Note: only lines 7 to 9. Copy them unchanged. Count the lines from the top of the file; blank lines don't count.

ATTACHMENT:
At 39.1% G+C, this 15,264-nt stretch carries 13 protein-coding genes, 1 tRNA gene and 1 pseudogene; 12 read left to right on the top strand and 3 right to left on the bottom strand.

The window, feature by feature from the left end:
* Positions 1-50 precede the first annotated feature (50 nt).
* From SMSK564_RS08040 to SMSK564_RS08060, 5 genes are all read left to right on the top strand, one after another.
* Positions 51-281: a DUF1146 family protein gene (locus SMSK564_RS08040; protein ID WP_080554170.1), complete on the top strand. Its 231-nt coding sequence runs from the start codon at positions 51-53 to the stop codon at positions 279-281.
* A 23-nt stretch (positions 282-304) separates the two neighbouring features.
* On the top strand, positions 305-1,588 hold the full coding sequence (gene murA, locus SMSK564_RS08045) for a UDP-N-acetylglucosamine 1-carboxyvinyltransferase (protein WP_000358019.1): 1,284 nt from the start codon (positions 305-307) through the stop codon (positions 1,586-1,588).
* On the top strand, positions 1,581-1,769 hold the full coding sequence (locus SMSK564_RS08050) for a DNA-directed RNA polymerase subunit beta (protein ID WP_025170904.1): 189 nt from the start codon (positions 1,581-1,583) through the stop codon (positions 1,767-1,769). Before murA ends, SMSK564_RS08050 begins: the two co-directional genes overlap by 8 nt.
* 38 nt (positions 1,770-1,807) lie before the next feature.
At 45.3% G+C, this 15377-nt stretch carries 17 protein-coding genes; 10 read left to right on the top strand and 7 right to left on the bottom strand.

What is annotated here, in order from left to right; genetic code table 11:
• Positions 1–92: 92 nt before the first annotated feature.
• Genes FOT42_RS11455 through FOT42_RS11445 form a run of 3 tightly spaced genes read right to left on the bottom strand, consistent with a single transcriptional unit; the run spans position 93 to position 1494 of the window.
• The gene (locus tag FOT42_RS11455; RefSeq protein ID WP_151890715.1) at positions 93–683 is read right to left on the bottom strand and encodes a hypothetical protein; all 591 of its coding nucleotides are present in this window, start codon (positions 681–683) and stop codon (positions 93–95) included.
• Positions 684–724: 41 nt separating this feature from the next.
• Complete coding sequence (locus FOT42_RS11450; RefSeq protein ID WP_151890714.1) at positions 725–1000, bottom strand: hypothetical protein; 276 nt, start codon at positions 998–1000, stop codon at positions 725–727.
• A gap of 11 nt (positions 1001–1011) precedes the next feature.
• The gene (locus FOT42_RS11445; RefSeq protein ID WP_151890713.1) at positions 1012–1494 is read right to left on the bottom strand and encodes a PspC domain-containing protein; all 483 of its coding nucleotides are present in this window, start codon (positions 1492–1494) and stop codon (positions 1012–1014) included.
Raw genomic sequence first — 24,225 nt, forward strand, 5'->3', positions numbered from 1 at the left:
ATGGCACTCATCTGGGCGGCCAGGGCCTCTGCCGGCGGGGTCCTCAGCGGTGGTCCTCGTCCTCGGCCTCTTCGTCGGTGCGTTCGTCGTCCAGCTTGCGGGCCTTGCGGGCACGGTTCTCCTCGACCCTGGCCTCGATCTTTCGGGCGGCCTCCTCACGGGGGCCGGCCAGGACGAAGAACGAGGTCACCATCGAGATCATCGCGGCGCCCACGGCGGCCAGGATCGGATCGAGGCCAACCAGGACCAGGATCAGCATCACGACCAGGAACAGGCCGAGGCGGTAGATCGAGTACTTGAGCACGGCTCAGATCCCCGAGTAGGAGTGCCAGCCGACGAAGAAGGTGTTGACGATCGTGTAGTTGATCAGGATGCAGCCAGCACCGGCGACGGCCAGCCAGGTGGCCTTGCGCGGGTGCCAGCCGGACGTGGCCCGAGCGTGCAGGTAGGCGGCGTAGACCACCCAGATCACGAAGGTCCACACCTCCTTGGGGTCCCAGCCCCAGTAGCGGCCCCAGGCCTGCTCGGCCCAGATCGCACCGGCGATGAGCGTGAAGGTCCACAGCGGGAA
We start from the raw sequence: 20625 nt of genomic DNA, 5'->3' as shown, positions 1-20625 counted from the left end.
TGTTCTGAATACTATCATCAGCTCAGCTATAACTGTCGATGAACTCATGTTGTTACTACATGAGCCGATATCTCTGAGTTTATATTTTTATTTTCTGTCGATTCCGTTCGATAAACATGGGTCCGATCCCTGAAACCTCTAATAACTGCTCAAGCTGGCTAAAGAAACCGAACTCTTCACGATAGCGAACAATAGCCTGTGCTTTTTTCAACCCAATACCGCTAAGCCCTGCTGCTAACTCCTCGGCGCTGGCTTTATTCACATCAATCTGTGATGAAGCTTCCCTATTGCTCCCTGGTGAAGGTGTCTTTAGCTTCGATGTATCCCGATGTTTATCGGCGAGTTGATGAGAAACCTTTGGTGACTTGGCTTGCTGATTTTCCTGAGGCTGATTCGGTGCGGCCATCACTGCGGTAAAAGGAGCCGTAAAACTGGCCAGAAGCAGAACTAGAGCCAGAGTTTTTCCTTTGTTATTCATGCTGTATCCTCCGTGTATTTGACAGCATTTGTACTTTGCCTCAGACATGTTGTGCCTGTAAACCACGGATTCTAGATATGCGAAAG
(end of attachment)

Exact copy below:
* On the top strand, positions 305-1,588 hold the full coding sequence (gene murA, locus SMSK564_RS08045) for a UDP-N-acetylglucosamine 1-carboxyvinyltransferase (protein WP_000358019.1): 1,284 nt from the start codon (positions 305-307) through the stop codon (positions 1,586-1,588).
* On the top strand, positions 1,581-1,769 hold the full coding sequence (locus SMSK564_RS08050) for a DNA-directed RNA polymerase subunit beta (protein ID WP_025170904.1): 189 nt from the start codon (positions 1,581-1,583) through the stop codon (positions 1,767-1,769). Before murA ends, SMSK564_RS08050 begins: the two co-directional genes overlap by 8 nt.
* 38 nt (positions 1,770-1,807) lie before the next feature.